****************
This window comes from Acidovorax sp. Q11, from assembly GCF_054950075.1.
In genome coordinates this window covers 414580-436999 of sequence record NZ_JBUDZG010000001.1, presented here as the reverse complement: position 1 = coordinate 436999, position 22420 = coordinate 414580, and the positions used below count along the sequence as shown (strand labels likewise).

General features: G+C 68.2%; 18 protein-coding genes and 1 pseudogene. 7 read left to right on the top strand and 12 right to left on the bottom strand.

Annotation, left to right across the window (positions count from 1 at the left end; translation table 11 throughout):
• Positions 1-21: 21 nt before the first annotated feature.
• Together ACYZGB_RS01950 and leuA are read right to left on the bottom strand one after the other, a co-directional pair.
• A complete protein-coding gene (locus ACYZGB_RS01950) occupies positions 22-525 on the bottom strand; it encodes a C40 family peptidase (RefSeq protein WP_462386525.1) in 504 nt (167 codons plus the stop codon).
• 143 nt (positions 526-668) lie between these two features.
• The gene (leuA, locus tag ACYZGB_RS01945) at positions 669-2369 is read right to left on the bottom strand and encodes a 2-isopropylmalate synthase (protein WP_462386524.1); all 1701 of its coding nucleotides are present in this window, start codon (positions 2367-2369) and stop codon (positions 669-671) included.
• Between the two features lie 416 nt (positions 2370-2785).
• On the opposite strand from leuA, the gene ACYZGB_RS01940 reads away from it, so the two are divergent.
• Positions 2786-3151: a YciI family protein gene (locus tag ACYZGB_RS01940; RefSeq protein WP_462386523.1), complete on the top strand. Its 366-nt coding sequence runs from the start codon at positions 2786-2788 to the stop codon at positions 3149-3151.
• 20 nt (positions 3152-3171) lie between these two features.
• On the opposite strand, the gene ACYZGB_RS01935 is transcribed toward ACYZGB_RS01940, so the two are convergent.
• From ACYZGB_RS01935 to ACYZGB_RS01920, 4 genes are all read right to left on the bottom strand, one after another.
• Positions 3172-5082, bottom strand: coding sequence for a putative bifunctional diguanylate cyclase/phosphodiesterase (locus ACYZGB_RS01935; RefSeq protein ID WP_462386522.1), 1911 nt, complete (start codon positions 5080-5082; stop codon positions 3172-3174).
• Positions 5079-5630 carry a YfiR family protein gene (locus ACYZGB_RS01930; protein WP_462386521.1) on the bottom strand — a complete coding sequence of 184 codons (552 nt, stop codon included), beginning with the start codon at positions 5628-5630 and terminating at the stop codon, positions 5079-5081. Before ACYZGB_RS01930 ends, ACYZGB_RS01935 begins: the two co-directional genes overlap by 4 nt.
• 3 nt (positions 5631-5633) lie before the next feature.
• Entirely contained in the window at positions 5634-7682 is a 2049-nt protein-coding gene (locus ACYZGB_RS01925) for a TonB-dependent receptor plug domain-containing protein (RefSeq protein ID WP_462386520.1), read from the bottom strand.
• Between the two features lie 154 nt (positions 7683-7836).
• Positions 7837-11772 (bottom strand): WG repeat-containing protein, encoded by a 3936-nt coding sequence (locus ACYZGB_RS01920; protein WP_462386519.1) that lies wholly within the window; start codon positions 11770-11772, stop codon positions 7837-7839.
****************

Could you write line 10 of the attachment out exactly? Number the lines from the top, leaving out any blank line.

• Between the two features lie 416 nt (positions 2370-2785).